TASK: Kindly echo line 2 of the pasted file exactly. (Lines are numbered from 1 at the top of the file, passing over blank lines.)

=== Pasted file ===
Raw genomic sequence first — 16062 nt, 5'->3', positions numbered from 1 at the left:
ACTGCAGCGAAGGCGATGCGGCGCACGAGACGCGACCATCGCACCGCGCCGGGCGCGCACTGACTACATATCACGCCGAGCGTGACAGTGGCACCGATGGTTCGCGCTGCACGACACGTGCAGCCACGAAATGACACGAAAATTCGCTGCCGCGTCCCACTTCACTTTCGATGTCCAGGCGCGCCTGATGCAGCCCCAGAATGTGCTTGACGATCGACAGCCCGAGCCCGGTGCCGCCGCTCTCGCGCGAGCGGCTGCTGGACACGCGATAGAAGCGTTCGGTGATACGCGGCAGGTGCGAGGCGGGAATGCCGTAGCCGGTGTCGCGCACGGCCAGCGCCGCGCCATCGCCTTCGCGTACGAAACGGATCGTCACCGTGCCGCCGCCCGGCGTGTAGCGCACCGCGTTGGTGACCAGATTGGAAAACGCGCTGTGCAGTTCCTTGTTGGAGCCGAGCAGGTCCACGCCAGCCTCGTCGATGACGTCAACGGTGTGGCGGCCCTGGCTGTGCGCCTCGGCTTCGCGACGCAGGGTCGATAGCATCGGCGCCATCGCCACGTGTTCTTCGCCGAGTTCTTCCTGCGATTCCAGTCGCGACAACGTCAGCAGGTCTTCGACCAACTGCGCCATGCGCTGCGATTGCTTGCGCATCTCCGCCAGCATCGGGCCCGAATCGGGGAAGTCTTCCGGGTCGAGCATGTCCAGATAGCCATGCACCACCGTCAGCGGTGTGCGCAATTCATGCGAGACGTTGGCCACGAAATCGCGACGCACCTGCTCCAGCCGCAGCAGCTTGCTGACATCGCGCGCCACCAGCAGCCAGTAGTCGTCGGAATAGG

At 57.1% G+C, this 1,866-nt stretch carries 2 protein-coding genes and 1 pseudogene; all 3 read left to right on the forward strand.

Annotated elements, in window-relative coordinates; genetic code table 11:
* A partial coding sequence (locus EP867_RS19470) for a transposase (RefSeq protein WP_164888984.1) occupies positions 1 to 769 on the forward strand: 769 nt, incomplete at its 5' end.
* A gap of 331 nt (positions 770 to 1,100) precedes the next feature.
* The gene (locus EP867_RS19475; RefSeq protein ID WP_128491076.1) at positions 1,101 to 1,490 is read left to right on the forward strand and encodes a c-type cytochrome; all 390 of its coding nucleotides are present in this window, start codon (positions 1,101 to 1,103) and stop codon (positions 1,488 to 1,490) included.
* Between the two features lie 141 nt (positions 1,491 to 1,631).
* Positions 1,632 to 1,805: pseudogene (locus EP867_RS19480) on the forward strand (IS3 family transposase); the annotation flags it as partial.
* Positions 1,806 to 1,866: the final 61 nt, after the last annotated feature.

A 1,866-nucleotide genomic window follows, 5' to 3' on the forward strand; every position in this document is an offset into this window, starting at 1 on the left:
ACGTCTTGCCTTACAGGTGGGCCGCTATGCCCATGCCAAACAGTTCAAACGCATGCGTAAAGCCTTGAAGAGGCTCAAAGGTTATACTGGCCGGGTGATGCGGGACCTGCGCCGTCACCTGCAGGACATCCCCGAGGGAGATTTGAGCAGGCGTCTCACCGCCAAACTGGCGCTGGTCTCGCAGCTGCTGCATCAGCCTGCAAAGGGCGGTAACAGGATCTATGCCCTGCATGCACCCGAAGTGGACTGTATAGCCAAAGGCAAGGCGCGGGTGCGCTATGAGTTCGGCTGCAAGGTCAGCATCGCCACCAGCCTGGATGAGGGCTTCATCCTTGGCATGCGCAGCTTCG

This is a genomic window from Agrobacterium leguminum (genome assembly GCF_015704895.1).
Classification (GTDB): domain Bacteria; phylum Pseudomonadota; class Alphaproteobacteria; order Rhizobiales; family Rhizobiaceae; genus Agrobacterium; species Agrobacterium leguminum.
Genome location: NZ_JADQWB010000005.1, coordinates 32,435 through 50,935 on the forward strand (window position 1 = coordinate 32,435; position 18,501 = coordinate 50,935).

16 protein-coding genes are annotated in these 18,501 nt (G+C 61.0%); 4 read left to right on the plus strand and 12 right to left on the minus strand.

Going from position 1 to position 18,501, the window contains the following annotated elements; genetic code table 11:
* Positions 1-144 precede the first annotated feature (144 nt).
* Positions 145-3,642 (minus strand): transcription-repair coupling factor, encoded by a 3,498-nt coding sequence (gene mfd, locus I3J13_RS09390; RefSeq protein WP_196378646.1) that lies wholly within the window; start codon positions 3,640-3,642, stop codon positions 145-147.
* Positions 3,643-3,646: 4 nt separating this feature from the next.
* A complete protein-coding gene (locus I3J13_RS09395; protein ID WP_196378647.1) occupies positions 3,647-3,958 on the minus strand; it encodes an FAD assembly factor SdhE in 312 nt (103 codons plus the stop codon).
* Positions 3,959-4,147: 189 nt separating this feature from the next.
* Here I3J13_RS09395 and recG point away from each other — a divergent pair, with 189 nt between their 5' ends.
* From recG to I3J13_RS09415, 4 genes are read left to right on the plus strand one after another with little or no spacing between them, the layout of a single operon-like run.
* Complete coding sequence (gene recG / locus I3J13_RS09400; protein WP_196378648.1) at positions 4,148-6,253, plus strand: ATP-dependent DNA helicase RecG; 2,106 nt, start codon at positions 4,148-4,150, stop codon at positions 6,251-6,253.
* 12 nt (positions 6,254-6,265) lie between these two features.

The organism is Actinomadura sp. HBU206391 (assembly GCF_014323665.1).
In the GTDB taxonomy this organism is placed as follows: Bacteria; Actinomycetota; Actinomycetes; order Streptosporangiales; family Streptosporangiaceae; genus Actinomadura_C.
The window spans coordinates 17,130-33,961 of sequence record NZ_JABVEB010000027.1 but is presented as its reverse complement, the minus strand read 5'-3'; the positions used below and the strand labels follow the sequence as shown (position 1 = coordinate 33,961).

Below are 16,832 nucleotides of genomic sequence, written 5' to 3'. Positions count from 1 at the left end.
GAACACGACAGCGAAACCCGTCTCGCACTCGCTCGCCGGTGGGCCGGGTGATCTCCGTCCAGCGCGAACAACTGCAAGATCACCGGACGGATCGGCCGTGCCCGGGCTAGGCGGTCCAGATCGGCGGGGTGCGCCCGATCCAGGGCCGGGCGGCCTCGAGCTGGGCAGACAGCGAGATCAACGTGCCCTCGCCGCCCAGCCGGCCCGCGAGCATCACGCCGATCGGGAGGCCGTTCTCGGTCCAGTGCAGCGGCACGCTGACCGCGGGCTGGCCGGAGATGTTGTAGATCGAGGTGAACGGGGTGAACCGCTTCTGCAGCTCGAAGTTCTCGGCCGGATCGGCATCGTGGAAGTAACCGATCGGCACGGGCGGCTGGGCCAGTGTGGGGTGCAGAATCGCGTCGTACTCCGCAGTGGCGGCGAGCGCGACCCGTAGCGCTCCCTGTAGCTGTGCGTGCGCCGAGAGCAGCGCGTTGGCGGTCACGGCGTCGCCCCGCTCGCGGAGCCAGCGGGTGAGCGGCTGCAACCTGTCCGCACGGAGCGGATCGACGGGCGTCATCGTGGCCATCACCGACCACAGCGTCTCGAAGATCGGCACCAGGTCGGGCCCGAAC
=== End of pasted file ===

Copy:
ACTGCAGCGAAGGCGATGCGGCGCACGAGACGCGACCATCGCACCGCGCCGGGCGCGCACTGACTACATATCACGCCGAGCGTGACAGTGGCACCGATGGTTCGCGCTGCACGACACGTGCAGCCACGAAATGACACGAAAATTCGCTGCCGCGTCCCACTTCACTTTCGATGTCCAGGCGCGCCTGATGCAGCCCCAGAATGTGCTTGACGATCGACAGCCCGAGCCCGGTGCCGCCGCTCTCGCGCGAGCGGCTGCTGGACACGCGATAGAAGCGTTCGGTGATACGCGGCAGGTGCGAGGCGGGAATGCCGTAGCCGGTGTCGCGCACGGCCAGCGCCGCGCCATCGCCTTCGCGTACGAAACGGATCGTCACCGTGCCGCCGCCCGGCGTGTAGCGCACCGCGTTGGTGACCAGATTGGAAAACGCGCTGTGCAGTTCCTTGTTGGAGCCGAGCAGGTCCACGCCAGCCTCGTCGATGACGTCAACGGTGTGGCGGCCCTGGCTGTGCGCCTCGGCTTCGCGACGCAGGGTCGATAGCATCGGCGCCATCGCCACGTGTTCTTCGCCGAGTTCTTCCTGCGATTCCAGTCGCGACAACGTCAGCAGGTCTTCGACCAACTGCGCCATGCGCTGCGATTGCTTGCGCATCTCCGCCAGCATCGGGCCCGAATCGGGGAAGTCTTCCGGGTCGAGCATGTCCAGATAGCCATGCACCACCGTCAGCGGTGTGCGCAATTCATGCGAGACGTTGGCCACGAAATCGCGACGCACCTGCTCCAGCCGCAGCAGCTTGCTGACATCGCGCGCCACCAGCAGCCAGTAGTCGTCGGAATAGG